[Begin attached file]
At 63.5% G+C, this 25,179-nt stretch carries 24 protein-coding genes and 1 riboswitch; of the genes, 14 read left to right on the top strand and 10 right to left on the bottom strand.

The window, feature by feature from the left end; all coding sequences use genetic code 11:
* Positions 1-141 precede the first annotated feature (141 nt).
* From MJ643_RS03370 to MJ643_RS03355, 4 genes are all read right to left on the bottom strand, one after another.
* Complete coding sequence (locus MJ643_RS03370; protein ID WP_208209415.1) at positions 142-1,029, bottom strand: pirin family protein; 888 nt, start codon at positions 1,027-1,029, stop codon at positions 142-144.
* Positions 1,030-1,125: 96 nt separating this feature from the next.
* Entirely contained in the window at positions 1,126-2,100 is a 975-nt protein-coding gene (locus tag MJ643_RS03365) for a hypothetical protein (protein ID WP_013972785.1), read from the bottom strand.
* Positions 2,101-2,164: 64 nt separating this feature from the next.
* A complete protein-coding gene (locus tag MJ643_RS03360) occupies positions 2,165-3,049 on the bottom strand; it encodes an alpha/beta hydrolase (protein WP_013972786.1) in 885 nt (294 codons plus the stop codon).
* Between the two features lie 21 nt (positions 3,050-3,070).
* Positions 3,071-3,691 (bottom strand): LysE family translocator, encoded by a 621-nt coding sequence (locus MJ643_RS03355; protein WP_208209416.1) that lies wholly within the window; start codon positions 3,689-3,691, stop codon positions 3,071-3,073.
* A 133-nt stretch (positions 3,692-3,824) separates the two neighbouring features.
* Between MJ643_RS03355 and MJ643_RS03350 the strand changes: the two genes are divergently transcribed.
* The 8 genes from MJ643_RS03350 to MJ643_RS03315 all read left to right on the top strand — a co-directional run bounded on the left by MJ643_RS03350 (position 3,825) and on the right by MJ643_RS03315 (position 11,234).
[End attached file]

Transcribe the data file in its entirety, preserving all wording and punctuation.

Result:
At 63.5% G+C, this 25,179-nt stretch carries 24 protein-coding genes and 1 riboswitch; of the genes, 14 read left to right on the top strand and 10 right to left on the bottom strand.

The window, feature by feature from the left end; all coding sequences use genetic code 11:
* Positions 1-141 precede the first annotated feature (141 nt).
* From MJ643_RS03370 to MJ643_RS03355, 4 genes are all read right to left on the bottom strand, one after another.
* Complete coding sequence (locus MJ643_RS03370; protein ID WP_208209415.1) at positions 142-1,029, bottom strand: pirin family protein; 888 nt, start codon at positions 1,027-1,029, stop codon at positions 142-144.
* Positions 1,030-1,125: 96 nt separating this feature from the next.
* Entirely contained in the window at positions 1,126-2,100 is a 975-nt protein-coding gene (locus tag MJ643_RS03365) for a hypothetical protein (protein ID WP_013972785.1), read from the bottom strand.
* Positions 2,101-2,164: 64 nt separating this feature from the next.
* A complete protein-coding gene (locus tag MJ643_RS03360) occupies positions 2,165-3,049 on the bottom strand; it encodes an alpha/beta hydrolase (protein WP_013972786.1) in 885 nt (294 codons plus the stop codon).
* Between the two features lie 21 nt (positions 3,050-3,070).
* Positions 3,071-3,691 (bottom strand): LysE family translocator, encoded by a 621-nt coding sequence (locus MJ643_RS03355; protein WP_208209416.1) that lies wholly within the window; start codon positions 3,689-3,691, stop codon positions 3,071-3,073.
* A 133-nt stretch (positions 3,692-3,824) separates the two neighbouring features.
* Between MJ643_RS03355 and MJ643_RS03350 the strand changes: the two genes are divergently transcribed.
* The 8 genes from MJ643_RS03350 to MJ643_RS03315 all read left to right on the top strand — a co-directional run bounded on the left by MJ643_RS03350 (position 3,825) and on the right by MJ643_RS03315 (position 11,234).